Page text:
Abstract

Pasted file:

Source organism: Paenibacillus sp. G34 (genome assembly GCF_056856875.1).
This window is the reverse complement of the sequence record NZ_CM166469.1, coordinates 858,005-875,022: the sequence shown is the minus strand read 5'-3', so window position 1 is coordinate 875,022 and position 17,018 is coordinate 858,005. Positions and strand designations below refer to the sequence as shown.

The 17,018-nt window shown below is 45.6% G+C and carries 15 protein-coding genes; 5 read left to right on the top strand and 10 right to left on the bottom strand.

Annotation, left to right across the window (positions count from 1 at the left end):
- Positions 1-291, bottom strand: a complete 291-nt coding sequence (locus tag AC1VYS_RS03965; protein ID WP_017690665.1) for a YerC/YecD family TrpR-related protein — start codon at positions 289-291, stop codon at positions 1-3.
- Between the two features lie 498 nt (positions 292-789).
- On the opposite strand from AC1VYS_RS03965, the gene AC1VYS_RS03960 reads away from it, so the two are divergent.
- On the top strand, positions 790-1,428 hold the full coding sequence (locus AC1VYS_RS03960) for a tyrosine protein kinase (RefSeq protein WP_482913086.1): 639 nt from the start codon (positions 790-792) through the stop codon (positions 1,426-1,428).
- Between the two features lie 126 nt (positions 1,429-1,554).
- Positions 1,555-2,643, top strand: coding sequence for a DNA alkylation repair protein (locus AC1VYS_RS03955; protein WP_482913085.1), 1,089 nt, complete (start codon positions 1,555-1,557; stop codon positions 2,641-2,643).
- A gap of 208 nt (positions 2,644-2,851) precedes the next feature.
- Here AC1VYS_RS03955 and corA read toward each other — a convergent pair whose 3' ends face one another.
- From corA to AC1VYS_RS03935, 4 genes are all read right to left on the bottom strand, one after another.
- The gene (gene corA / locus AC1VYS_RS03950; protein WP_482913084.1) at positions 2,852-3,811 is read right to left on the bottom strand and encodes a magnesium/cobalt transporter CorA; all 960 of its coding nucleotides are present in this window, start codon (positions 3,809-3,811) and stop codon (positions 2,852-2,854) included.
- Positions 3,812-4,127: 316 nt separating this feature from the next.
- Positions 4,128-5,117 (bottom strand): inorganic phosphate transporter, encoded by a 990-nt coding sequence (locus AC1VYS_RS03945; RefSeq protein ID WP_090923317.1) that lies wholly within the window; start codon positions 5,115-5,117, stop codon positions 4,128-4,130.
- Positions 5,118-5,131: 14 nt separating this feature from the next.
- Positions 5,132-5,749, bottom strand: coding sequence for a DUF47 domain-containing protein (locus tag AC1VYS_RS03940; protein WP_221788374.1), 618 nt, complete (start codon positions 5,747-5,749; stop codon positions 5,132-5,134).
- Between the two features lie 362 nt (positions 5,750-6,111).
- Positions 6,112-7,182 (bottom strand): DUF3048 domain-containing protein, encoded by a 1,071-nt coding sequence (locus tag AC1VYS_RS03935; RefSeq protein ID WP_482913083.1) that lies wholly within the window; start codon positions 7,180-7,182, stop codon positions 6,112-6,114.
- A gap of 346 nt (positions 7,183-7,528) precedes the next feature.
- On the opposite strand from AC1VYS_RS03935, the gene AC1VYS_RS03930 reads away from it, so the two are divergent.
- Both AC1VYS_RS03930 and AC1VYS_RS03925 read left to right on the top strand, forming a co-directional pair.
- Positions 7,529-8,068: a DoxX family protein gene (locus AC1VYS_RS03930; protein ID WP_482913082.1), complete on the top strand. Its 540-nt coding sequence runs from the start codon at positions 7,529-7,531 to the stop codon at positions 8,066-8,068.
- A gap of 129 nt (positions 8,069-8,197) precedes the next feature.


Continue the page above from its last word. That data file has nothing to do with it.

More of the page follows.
Nitrifiers are the slowest growing bacteria used in conventional biological wastewater treatment. Furthermore, their growth rate is seriously hampered by low temperature. As a result, the volume needed for nitrification dominates the volume of the biological reactors at a wastewater treatment plant. As a way of enhancing nitrification and reducing this volume, bioaugmentation can be used. Nitrifiers from a side-stream plant can be inoculated to the mainstream process, which is thereby boosted. The effect of bioaugmentation can be measured in different ways. This full-scale study focuses on the effect of bioaugmentation from a microbial point of view by using 16S rRNA amplicon sequencing. The study reveals how bioaugmentation increases the diversity of nitrifiers in the mainstream process and in the side-stream plant; that the abundance of nitrifiers is increased in the mainstream process; the interaction between nitrifiers from the side-stream plant and mainstream process; and the effect of bioaugmentation on nitrifying genera and species over time. To our knowledge, this detailed microbial information on nitrifying species during a full-scale bioaugmentation study has not been presented before.

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